Just like Bert and Ernie, cookies and milk are two things that are synonymous with the action of dipping one into the other.
This is why cookies and milk are two things that go great together, like peanut butter and chocolate, Penn and Teller, and Rosie O’Donnell or Donald Trump and a muzzle. Although, when you think about it, cookies and milk are two things that shouldn’t belong together. After all, “milk does a body good” and cookies does a body much like Star Jones before the gastric bypass surgery.
I don’t know when I learned to dip my cookies in milk or who taught it to me, but all I know is that it’s very delicious, unless you’re lactose intolerant, then it’s probably diarrheariffic. However, I didn’t always associate cookies with milk.
When I was a really young diaper-wearing poop machine, cookies were not the thing I associated milk with. Instead, the only thing my feeble, still developing mind could associate with milk were breasts. Then when I got a little older, but still was a diaper-wearing poop machine, breasts were replaced with plastic bottles that had rubber nipples I could chew on.
Then when I got even older and ate mostly solid foods, but now a bed wetting machine, plastic bottles were probably replaced with cookies. Then when I reached puberty and started growing hair in places I didn’t think it would, but now a nocturnal emission spewing machine, it was back to breasts and also cookies.
Today, thanks to my expanding waistline and my addiction to internet porn, I don’t eat cookies and milk very often. However, I did recently have cookies and milk, but in the form of the Limited Edition Nestle Nesquik Cookies ‘n Milk Milkshake.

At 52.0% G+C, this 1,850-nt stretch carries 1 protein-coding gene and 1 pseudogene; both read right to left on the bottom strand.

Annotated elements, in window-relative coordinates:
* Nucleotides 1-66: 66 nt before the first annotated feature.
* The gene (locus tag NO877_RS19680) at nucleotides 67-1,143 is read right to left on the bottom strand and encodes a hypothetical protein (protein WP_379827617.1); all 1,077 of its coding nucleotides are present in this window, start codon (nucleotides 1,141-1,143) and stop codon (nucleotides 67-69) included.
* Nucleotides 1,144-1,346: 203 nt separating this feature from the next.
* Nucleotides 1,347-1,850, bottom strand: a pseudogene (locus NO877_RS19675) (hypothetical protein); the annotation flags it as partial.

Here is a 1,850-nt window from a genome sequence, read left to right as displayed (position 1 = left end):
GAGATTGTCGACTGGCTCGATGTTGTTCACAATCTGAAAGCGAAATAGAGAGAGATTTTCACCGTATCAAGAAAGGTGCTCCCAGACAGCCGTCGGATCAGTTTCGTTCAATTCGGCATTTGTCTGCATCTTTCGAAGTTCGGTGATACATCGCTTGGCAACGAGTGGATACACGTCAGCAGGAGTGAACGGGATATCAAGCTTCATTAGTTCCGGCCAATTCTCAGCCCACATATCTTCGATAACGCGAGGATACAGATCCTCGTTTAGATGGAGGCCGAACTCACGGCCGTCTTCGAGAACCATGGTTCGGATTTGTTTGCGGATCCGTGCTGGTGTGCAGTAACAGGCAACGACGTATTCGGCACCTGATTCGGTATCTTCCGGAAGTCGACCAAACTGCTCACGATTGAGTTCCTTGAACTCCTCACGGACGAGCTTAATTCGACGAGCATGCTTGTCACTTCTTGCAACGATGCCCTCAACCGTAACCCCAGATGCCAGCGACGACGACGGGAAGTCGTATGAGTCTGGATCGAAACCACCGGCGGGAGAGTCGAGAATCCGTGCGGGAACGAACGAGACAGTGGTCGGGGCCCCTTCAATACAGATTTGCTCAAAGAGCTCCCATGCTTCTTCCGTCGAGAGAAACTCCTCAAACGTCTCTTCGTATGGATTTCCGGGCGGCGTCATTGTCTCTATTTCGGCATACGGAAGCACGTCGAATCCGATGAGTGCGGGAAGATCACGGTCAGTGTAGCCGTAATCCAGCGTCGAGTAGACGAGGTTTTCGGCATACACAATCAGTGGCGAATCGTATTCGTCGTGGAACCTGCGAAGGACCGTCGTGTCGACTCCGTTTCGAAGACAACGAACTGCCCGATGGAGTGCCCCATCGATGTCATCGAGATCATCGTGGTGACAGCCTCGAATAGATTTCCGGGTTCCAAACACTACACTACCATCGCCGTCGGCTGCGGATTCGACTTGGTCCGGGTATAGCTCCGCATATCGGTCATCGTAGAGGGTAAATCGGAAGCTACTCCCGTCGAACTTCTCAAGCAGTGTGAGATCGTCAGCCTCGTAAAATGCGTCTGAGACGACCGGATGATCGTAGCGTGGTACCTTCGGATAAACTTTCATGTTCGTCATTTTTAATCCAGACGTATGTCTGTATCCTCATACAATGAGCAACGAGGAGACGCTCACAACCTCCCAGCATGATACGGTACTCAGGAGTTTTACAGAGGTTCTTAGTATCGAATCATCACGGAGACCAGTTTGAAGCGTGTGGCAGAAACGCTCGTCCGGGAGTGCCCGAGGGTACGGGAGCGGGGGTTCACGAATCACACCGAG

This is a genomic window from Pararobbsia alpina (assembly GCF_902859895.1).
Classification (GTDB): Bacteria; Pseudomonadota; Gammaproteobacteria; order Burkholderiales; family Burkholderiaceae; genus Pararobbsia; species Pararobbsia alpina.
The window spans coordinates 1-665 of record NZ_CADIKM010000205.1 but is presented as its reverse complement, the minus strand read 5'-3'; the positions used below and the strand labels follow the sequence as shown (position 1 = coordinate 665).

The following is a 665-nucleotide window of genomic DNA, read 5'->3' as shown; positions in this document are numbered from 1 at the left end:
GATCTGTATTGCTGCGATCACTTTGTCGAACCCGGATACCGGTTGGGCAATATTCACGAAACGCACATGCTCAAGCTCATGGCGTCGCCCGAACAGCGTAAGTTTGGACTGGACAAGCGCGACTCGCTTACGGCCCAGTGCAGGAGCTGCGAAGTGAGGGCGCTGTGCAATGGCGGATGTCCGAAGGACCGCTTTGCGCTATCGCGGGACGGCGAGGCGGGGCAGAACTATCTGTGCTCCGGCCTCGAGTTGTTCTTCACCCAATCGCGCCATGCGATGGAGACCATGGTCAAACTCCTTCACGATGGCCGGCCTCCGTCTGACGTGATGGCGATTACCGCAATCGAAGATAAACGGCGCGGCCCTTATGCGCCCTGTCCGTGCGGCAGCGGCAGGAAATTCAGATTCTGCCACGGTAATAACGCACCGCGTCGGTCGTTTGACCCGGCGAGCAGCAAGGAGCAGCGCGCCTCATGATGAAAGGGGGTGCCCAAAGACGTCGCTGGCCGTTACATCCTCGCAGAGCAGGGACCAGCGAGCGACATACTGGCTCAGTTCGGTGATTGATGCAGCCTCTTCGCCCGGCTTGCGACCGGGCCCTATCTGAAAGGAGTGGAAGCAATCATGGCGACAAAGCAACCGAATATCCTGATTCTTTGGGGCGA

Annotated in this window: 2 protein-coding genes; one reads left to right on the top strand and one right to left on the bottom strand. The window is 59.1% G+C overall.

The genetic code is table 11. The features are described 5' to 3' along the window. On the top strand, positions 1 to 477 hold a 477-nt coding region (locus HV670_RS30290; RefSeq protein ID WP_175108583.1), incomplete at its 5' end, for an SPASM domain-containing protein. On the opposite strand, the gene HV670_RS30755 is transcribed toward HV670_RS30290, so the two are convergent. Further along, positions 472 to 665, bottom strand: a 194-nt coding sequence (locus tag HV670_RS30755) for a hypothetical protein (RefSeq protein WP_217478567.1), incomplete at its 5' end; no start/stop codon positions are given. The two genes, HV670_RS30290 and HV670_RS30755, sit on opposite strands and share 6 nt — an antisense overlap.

Yes, it’s another limited edition product, which makes the number of limited edition products not so limited, but what’s worse is the promise I made to myself due to the insane number of limited edition products out there. I told myself that if Nesquik came out with a limited edition chocolate milk to add to the influx of limited edition products, I was going to punch an elderly man in the face. Now I have to find an elderly man and punch him in the face.
Anyway, before I head off to the next AARP meeting, I have to tell you that the Limited Edition Nestle Nesquik Cookies ‘n Milk Milkshake doesn’t taste like cookies and milk… or cookies… or milk.. or a milkshake… or Cookie Monster’s puke after a cookie binge. Instead it tasted like a cold version of hot chocolate with tiny marshmallows, which isn’t bad, but isn’t good since “Cookies ‘n Milk” is prominently printed several times on the bottle.
Despite not tasting like cookies and milk, with 360 calories, six grams of saturated fat, two grams of dietary fiber, 48 grams of sugar, 16 grams of protein, and some vitamins and minerals in an entire bottle, its nutritional value is about the same as eating actual cookies and drinking milk.
Now if you’ll excuse me, I hear canes, walkers, and motorized wheelchairs calling me. If you happen to hear the words, “I’ve fallen and I can’t get up,” that will probably be Nesquik’s fault.
Item: Limited Edition Nestle Nesquik Cookies ‘n Milk Milkshake
Price: $2.69 (13.5 ounces)
Purchased at: 7-Eleven
Rating: 3 out of 5
Pros: It’s limited edition. Tastes like hot chocolate and marshmallows. 16 grams of protein per bottle. Vitamins and minerals. No longer a diaper wearing poop machine, bed wetting machine, or a nocturnal emission spewing machine. Peanut butter and chocolate. Breasts.
Cons: Doesn’t taste like cookies and milk. It’s not a milkshake, because it doesn’t bring all the boys to the yard. And they’re like it’s not better than yours. Damn right, it’s not better than yours. Expensive when purchased from 7-Eleven. The number of limited edition products. My internet porn addiction. My expanding waistline. Having to punch a elderly man in the face.